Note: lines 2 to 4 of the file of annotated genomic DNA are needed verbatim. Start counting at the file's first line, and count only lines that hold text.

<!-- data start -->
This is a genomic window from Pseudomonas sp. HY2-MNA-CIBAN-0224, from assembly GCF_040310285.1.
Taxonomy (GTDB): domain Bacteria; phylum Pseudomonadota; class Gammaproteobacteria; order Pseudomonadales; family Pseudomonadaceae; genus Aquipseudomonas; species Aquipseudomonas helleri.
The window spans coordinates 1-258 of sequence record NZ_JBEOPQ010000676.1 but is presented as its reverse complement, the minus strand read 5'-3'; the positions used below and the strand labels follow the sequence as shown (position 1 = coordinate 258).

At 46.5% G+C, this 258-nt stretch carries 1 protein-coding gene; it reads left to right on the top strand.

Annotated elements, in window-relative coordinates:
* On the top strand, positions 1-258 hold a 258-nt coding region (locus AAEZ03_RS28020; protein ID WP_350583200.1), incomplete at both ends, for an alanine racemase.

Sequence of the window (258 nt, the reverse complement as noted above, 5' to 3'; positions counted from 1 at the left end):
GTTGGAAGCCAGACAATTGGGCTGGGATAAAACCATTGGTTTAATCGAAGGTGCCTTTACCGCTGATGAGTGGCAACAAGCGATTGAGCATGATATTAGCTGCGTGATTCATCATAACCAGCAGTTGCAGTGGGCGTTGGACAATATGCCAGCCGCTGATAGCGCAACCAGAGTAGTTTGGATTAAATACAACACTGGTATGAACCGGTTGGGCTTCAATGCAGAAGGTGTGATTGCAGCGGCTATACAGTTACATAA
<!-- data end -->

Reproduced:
Taxonomy (GTDB): domain Bacteria; phylum Pseudomonadota; class Gammaproteobacteria; order Pseudomonadales; family Pseudomonadaceae; genus Aquipseudomonas; species Aquipseudomonas helleri.
The window spans coordinates 1-258 of sequence record NZ_JBEOPQ010000676.1 but is presented as its reverse complement, the minus strand read 5'-3'; the positions used below and the strand labels follow the sequence as shown (position 1 = coordinate 258).

At 46.5% G+C, this 258-nt stretch carries 1 protein-coding gene; it reads left to right on the top strand.